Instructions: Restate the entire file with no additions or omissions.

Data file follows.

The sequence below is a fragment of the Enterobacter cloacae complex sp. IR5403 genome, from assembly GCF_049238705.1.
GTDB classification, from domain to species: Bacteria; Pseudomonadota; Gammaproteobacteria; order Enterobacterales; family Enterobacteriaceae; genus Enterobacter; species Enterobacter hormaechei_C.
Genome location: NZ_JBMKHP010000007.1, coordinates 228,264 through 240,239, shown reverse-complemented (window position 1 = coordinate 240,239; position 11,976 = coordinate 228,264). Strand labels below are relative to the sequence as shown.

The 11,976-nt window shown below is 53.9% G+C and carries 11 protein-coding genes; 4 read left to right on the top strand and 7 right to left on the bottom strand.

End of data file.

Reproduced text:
The sequence below is a fragment of the Enterobacter cloacae complex sp. IR5403 genome, from assembly GCF_049238705.1.
GTDB classification, from domain to species: Bacteria; Pseudomonadota; Gammaproteobacteria; order Enterobacterales; family Enterobacteriaceae; genus Enterobacter; species Enterobacter hormaechei_C.
Genome location: NZ_JBMKHP010000007.1, coordinates 228,264 through 240,239, shown reverse-complemented (window position 1 = coordinate 240,239; position 11,976 = coordinate 228,264). Strand labels below are relative to the sequence as shown.

The 11,976-nt window shown below is 53.9% G+C and carries 11 protein-coding genes; 4 read left to right on the top strand and 7 right to left on the bottom strand.